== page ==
I really enjoyed “Moonshine.” It has always been my stance that if a person learns and takes something away from a book, than it was, on some level, a successful book. If that is the rubric to follow, than “Moonshine” was very successful. I knew very little about the topic. Now I feel I could hold my own in a conversation about it. Joyce’s research was extensive, her chapter breakdown made it easy to follow and, most important, her writing style was unpretentious and inviting. I highly recommend the book to anyone interested in the history of distilling, prohibition or just good ole’ American history.

Where to find “Moonshine: A Cultural History of America’s Infamous Liquor”

Quarto Publishing Group
Amazon
Barnes & Nobles

History By Zim is Three!

21 July 2014

Today marks the 3rd birthday (or anniversary…) of History By Zim!

Birthday

This makes me so happy I could dance!

dancing gifs

But I’ll probably just eat some ice cream instead!

lieutenant-dan-ice-cream_1134

For those of you who have been with me the entire time, I humbly thank you!

modern family

For those of you who are relatively new to all things History By Zim, I welcome you!

welcome to whatever this is.

Not only is it the 3rd year of this website, but we are also hovering right under 5,000,000 total views! All my ‘planning’ has paid off!

catwar

There are still a lot of things I still have up my sleeve!

Theodore Time to get shit doneIncluding a really cool giveaway later this week (so stay tuned here or on the Facebook page)!

Monty-Python

The last three years have shown me that many people out there still care and geek out over history as much as I do. So, thank you my friends, from the bottom of my heart. Your support and encouragement has meant the world to me!

Thank you gif

- Zim
Chief History Geek

Reagan & National Ice Cream Month

20 July 2014
Newlyweds Nancy and Ronald Reagan enjoy ice cream cones during a call she made to the Tropic Zone set.

Newlyweds Nancy and Ronald Reagan enjoy ice cream cones. Photo Credit: Ronald Reagan Presidential Library

On July 9, 1984, President Ronald Reagan issued Proclamation 5219 that designated July as National Ice Cream Month and the third Sunday of the month as National Ice Cream Day.

By the President of the United States of America
A Proclamation
Ice cream is a nutritious and wholesome food, enjoyed by over ninety percent of the people in the United States. It enjoys a reputation as the perfect dessert and snack food. Over eight hundred and eighty-seven million gallons of ice cream were consumed in the United States in 1983.

The ice cream industry generates approximately $3.5 billion in annual sales and provides jobs for thousands of citizens. Indeed, nearly ten percent of all the milk produced by the United States dairy farmers is used to produce ice cream, thereby contributing substantially to the economic well-being of the Nation’s dairy industry.

The Congress, by Senate Joint Resolution 298, has designated July 1984 as “National Ice Cream Month,” and July 15, 1984, as “National Ice Cream Day,” and authorized and requested the President to issue a proclamation in observance of these events.

Now, Therefore, I, Ronald Reagan, President of the United States of America, do hereby proclaim July 1984 as National Ice Cream Month and July 15, 1984, as National Ice Cream Day, and I call upon the people of the United States to observe these events with appropriate ceremonies and activities.

In Witness Whereof I have hereunto set my hand this ninth day of July, in the year of our Lord nineteen hundred and eightyfour, and of the Independence of the United States of America the two hundred and ninth.

Reagan, Ronald. “Proclamation 5219 – National Ice Cream Month and National Ice Cream Day, 1984“, The American Presidency Project.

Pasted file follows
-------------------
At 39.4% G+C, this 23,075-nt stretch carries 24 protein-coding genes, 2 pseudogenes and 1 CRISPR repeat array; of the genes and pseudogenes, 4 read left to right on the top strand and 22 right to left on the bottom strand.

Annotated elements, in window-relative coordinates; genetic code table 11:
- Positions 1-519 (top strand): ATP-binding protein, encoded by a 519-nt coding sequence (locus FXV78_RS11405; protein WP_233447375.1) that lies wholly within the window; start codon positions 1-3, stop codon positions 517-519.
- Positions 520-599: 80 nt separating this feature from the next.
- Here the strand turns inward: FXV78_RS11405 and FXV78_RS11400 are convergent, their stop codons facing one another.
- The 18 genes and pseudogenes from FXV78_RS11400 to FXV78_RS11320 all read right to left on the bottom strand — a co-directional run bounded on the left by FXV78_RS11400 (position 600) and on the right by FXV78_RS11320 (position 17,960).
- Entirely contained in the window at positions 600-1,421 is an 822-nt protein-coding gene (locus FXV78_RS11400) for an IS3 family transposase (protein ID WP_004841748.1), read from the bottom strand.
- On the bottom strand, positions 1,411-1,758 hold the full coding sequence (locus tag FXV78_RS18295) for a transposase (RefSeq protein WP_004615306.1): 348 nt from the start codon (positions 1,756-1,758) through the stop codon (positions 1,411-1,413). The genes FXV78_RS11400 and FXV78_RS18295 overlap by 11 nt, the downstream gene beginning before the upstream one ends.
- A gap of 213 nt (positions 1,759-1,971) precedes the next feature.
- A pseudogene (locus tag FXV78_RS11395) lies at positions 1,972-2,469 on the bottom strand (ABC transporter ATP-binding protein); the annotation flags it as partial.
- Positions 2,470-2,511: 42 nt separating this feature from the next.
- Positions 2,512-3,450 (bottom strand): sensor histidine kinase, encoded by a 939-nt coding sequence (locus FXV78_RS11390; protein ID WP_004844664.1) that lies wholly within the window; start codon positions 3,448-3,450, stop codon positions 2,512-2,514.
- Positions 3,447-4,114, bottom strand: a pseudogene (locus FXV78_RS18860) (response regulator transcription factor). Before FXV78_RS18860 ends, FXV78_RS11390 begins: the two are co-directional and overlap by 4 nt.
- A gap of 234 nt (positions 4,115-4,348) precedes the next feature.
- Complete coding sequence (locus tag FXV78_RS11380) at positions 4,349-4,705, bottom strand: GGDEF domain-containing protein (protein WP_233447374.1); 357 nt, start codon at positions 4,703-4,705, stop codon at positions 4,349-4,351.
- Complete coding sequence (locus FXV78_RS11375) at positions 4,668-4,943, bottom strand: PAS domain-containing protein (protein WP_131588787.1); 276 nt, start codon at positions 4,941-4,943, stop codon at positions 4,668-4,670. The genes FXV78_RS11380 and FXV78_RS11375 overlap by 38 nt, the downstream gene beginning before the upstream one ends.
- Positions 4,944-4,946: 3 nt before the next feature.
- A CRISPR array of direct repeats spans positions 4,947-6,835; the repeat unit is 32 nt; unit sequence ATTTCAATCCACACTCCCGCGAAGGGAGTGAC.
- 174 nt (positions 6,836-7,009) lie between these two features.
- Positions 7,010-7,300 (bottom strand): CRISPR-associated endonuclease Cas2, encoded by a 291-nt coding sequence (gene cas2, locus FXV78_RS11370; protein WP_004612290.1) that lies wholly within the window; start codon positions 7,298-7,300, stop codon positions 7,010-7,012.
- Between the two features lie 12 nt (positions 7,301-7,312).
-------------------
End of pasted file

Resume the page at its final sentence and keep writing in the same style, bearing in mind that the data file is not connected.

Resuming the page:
The 28th Division Returns, WWI

19 July 2014

The 28th Infantry Division of the Pennsylvania National Guard returning to Philadelphia from serving in Europe. The 28th Division is the oldest, continually serving division in the United States Army. Because of their courageous fighting during World War I, General Pershing gave the 28th the nickname, the “Iron Division.” Additionally, it is one of the most decorated infantry divisions in the U.S. Army.

Donut Shop, Da Nang, Vietnam, 1969

18 July 2014
Photo Credit: U.S. Marine Corps

Photo Credit: U.S. Marine Corps

Marine Staff Sgt. Ross A. Riepman, Memphis, Tenn., sets out a few of the 200 dozen donuts made daily at Force Logistic Command’s donut shop at Camp Books, Da Nang. In addition to providing units in the field with fresh donuts, the shop, operated by Rations Co., Supply Bn., has a serve-yourself section where U.S. and allied servicemen can help themselves to donuts and a hot cup of coffee or a cold drink. Riepman said, “the Marines that come in here from the field really appreciate the service. They like it so much that we use about 180 gallons of milk each day, along with 80 gallons fo fruit drink and 30 gallons of iced tea.” Over 3,000 paper cups are used daily by patrons of the serve-yourself donut shop.

Tug of War, 1915

17 July 2014
The annual freshman/sophomore class of 1917 and 1918 tug of war was held at Fischer's Mill Race. The class of 1918 won.

Photo Credit: N. Schneider Photographic Collection/Oregon State University

The spirited annual freshman/sophomore class of 1917 and 1918 tug of war. It was held at Fischer’s Mill Race in Benton County, Oregon. The class of 1918 won.

In Their Words: J.R.R. Tolkien

16 July 2014

J.R.R. Tolkien (HistoryByZim)

Mary L. Titcomb & the Bookmobile

15 July 2014

Mary Lemist Titcomb is credited with developing and implementing one of the country’s first bookmobile.

The book deposit station at Green Spring Furnace was a wooden case placed outside a house. Some readers needed to step on a box to reach the books.

The book deposit station at Green Spring Furnace was a wooden case placed outside a house. Some readers needed to step on a box to reach the books. Photo Credit: Washington County Free Library

Mary, an avid reader, stumbled upon library work after reading about it in a church bulletin. Today if one is interested in librarianship, they ideally need multiple degrees. Back in the late 1800s, to become a librarian one had to train as an apprentice. Mary trained at the Concord Public Library in Massachusetts. She then worked as a librarian in Rutland, Vermont and was the secretary of the state’s first library commission.